AV Festival 14: Extraction explores the raw materials that create our experience of the world, from their origins deep in the ground, to their extraction, transformation and global exploitation. Everything comes from the ground, digging the earth, pulling out material through mining or quarrying. Extraction creates new landforms, substances and residues, making visible hidden geological strata across vast time periods.

Over a month the Festival re-imagines the geologic, with artists responding to the natural landscape of North East England and beyond. The curated programme features 11 exhibitions, 36 film screenings, 10 concerts and 11 new commissions. Each weekend has a specially curated focus, from postcolonial cinema to digging for sound. The dramatic end to the Festival is an unmissable large-scale event on the River Tyne with seminal music group Test Dept.

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Lee Patterson at Killhope Lead Mining Museum, 2013. Photo © Rebecca Shatwell

Lee Patterson at Killhope Lead Mining Museum, 2013. Photo © Rebecca Shatwell

 

Marvin Gaye Chetwynd and Tala Madani, Nottingham Contemporary, Nottingham

www.nottinghamcontemporary.org

25 January – 23 March 2014

Marvin Gaye Chetwynd’s sculptures and installations often start as handmade props, costumes and sets for her joyful, anarchic performances. They acquire an afterlife in exhibition spaces, occasionally animated by amateur actors and professional dancers, as they will be at Nottingham Contemporary.

Chetwynd is influenced by popular performing traditions such as medieval mummer plays, carnivals, communes, drag acts and political demonstrations, as well as the history of performance in avant-garde art. She is at home with the classics and with popular culture – and she uses one to give new meaning to the other. Her performances have referred to the ideas, images and storylines of Giotto, John Milton, Charles Dickens, Karl Marx and Dante, for example, but also Meatloaf, The Addams Family, Star Wars and Starship Troopers. Brought up on film sets (her mother is an Oscar-winning production designer), and studying both anthropology and fine art at university, Chetwynd moves easily between folk traditions, sci-fi, 60s Happenings and contemporary moral issues.

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Marvin Gaye Chetwynd, Diorama. 2012. Nottingham Contemporary, 2014, installation shot. Photography David Sillitoe. Copyright the artist, courtesy Sadie Coles H

Marvin Gaye Chetwynd, Diorama, 2012. Nottingham Contemporary, 2014, installation shot. Photography David Sillitoe. Copyright the artist, courtesy Sadie Coles HQ

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Tala Madani is one of the most original painters to have emerged in recent years. Her work reflects on masculinity, group dynamics, sexuality and power play – topics that are explored with humour, as well as impossible cartoon violence.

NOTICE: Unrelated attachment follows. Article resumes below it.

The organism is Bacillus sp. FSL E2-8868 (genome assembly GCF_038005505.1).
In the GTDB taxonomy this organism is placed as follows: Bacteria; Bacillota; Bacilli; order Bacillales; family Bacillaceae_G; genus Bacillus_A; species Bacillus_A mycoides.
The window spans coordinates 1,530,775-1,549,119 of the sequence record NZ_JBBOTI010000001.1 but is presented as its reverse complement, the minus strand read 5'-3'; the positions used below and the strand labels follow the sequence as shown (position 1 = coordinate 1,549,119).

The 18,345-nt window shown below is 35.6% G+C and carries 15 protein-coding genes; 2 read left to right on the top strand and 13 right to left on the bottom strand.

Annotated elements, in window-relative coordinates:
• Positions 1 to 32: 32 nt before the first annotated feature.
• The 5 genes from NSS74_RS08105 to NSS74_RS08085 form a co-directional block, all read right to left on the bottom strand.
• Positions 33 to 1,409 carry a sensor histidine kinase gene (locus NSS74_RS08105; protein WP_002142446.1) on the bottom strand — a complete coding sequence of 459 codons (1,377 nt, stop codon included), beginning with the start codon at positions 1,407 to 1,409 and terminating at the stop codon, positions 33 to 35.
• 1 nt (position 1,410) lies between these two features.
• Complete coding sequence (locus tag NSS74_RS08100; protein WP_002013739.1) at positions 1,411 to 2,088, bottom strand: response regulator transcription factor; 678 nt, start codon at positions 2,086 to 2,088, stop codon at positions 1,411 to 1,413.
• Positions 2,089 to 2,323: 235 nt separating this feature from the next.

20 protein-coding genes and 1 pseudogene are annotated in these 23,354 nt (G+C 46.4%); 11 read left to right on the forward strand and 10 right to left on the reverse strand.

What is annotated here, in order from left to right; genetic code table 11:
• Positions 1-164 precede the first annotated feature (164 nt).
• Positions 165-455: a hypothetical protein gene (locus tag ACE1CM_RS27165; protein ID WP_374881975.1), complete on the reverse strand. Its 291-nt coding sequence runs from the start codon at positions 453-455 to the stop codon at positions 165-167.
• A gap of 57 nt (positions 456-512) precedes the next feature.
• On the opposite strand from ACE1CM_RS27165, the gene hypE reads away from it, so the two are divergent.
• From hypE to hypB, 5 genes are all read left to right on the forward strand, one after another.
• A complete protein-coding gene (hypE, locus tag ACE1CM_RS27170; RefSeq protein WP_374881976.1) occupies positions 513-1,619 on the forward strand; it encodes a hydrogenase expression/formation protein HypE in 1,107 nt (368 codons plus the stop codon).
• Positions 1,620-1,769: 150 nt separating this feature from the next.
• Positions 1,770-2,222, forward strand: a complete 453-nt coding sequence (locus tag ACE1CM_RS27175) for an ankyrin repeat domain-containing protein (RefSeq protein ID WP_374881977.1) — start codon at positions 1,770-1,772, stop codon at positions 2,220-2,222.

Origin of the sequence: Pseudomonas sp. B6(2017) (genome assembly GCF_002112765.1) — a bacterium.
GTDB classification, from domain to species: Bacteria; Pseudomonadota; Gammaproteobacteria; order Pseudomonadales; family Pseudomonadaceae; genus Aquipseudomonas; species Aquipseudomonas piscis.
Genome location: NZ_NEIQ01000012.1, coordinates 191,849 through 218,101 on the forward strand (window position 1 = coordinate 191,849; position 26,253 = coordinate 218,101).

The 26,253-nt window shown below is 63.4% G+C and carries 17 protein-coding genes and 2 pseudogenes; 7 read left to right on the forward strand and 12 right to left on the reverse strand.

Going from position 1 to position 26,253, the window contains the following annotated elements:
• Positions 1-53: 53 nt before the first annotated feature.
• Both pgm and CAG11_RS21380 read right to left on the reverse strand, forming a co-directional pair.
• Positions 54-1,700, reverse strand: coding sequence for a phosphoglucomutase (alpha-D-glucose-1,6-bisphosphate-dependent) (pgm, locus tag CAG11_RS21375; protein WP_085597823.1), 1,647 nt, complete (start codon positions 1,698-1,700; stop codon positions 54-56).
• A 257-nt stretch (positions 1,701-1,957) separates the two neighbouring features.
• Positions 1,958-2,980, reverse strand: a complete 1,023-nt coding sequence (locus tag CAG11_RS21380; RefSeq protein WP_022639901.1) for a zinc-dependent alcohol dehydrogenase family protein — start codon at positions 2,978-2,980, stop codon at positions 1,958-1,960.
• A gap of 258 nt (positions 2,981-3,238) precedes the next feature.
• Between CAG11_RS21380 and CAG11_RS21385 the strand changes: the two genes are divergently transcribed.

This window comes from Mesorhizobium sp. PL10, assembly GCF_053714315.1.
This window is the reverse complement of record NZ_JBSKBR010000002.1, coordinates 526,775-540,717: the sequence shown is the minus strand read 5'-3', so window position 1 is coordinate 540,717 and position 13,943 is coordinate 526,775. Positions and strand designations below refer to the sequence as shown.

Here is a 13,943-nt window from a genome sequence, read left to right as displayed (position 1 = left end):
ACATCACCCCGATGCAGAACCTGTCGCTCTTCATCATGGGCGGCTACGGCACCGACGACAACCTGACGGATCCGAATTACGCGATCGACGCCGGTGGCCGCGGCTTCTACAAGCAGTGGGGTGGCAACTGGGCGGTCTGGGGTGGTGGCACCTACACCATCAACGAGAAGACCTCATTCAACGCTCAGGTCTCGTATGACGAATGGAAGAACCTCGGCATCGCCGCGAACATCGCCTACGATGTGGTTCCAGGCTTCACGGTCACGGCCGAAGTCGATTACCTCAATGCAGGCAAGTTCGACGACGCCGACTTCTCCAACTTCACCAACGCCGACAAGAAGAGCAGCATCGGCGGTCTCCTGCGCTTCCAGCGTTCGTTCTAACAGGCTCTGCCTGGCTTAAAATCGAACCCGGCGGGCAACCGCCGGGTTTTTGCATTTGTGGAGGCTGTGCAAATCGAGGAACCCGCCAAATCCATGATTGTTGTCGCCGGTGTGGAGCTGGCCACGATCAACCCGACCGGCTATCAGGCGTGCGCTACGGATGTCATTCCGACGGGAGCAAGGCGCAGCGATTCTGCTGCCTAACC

Madani imagines the bizarre and purposeless rituals of a male-only domain. An absurd and nightmarish sense of exposure pervades her paintings of groups of men in underwear or sleepwear, blissfully unaware – and evidently enjoying – their own predicaments, and each others’ company.

Bodily functions appear in her paintings and digital animations, creating intensely private moments that are strangely shared. Moving outside the body, she describes some of her works as speaking of a sexual, religious or spiritual ecstasy. These are inextricably and disturbingly tangled, critiquing male power cliques.

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Tala Madani, Rear Projection Soft, 2013. Courtesy the artist and Pilar Corrias Gallery, London

 Tala Madani, Nottingham Contemporary, 2014.

 

Chiharu Shiota, New Art Gallery Walsall, Walsall

www.thenewartgallerywalsall.org.uk

17 January – 30 March 2014

Chiharu Shiota is renowned for her dramatic, immersive installations which frequently utilise found objects such as clothing, shoes, old furniture, vintage suitcases and doors and windows from demolished and derelict buildings. Such items resonate with personal and emotional if elusive histories. Chiharu’s installations alter and energise the physical and architectural space, challenging our perceptions of the immediate environment and embracing the viewer as an integral part of the experience.

For her solo exhibition in Walsall, Chiharu will create two spectacular site-specific installations, shown alongside a selection of drawings and films by the artist.

This exhibition is generously supported by the Henry Moore Foundation.

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Chiharu Shiota, Accumulation- Searching for the Destination (detail), 2014, © DACS 2013, The New Art Gallery Walsall, Photograph by Jonathan Shaw
Chiharu Shiota, Accumulation- Searching for the Destination (detail), 2014, © DACS 2013, The New Art Gallery Walsall, Photograph by Jonathan Shaw